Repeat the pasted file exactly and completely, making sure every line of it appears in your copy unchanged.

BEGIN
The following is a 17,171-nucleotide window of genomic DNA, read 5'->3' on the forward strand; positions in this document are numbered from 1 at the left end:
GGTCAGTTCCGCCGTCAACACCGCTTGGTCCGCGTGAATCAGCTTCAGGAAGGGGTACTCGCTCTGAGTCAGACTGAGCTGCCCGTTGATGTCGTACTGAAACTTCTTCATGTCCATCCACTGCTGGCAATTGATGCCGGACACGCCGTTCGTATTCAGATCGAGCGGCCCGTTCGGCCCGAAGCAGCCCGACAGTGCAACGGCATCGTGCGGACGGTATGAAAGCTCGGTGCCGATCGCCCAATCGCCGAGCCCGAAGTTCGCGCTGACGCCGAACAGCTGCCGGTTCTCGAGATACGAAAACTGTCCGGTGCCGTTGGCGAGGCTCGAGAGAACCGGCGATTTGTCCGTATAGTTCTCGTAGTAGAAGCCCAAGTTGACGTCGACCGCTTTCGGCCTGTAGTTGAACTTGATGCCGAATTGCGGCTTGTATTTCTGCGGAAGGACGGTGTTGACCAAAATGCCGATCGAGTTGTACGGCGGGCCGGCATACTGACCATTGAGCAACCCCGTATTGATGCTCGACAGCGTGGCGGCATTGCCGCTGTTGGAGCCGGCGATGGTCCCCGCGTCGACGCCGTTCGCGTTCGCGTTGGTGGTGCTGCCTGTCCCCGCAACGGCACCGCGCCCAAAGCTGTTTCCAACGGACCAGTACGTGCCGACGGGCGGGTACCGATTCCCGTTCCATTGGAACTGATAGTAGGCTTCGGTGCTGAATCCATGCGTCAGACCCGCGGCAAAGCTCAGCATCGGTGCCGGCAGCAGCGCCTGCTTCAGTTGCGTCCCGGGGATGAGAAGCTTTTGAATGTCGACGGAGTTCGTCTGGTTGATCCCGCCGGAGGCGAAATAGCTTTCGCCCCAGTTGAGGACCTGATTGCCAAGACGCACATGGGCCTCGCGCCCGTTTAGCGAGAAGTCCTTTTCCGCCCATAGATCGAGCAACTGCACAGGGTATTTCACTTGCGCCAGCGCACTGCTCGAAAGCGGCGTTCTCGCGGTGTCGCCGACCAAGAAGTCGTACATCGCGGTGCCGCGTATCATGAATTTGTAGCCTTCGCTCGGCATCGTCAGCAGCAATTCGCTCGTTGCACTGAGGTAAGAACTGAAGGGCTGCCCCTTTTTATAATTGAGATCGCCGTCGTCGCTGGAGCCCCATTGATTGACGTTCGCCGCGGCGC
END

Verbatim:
The following is a 17,171-nucleotide window of genomic DNA, read 5'->3' on the forward strand; positions in this document are numbered from 1 at the left end:
GGTCAGTTCCGCCGTCAACACCGCTTGGTCCGCGTGAATCAGCTTCAGGAAGGGGTACTCGCTCTGAGTCAGACTGAGCTGCCCGTTGATGTCGTACTGAAACTTCTTCATGTCCATCCACTGCTGGCAATTGATGCCGGACACGCCGTTCGTATTCAGATCGAGCGGCCCGTTCGGCCCGAAGCAGCCCGACAGTGCAACGGCATCGTGCGGACGGTATGAAAGCTCGGTGCCGATCGCCCAATCGCCGAGCCCGAAGTTCGCGCTGACGCCGAACAGCTGCCGGTTCTCGAGATACGAAAACTGTCCGGTGCCGTTGGCGAGGCTCGAGAGAACCGGCGATTTGTCCGTATAGTTCTCGTAGTAGAAGCCCAAGTTGACGTCGACCGCTTTCGGCCTGTAGTTGAACTTGATGCCGAATTGCGGCTTGTATTTCTGCGGAAGGACGGTGTTGACCAAAATGCCGATCGAGTTGTACGGCGGGCCGGCATACTGACCATTGAGCAACCCCGTATTGATGCTCGACAGCGTGGCGGCATTGCCGCTGTTGGAGCCGGCGATGGTCCCCGCGTCGACGCCGTTCGCGTTCGCGTTGGTGGTGCTGCCTGTCCCCGCAACGGCACCGCGCCCAAAGCTGTTTCCAACGGACCAGTACGTGCCGACGGGCGGGTACCGATTCCCGTTCCATTGGAACTGATAGTAGGCTTCGGTGCTGAATCCATGCGTCAGACCCGCGGCAAAGCTCAGCATCGGTGCCGGCAGCAGCGCCTGCTTCAGTTGCGTCCCGGGGATGAGAAGCTTTTGAATGTCGACGGAGTTCGTCTGGTTGATCCCGCCGGAGGCGAAATAGCTTTCGCCCCAGTTGAGGACCTGATTGCCAAGACGCACATGGGCCTCGCGCCCGTTTAGCGAGAAGTCCTTTTCCGCCCATAGATCGAGCAACTGCACAGGGTATTTCACTTGCGCCAGCGCACTGCTCGAAAGCGGCGTTCTCGCGGTGTCGCCGACCAAGAAGTCGTACATCGCGGTGCCGCGTATCATGAATTTGTAGCCTTCGCTCGGCATCGTCAGCAGCAATTCGCTCGTTGCACTGAGGTAAGAACTGAAGGGCTGCCCCTTTTTATAATTGAGATCGCCGTCGTCGCTGGAGCCCCATTGATTGACGTTCGCCGCGGCGC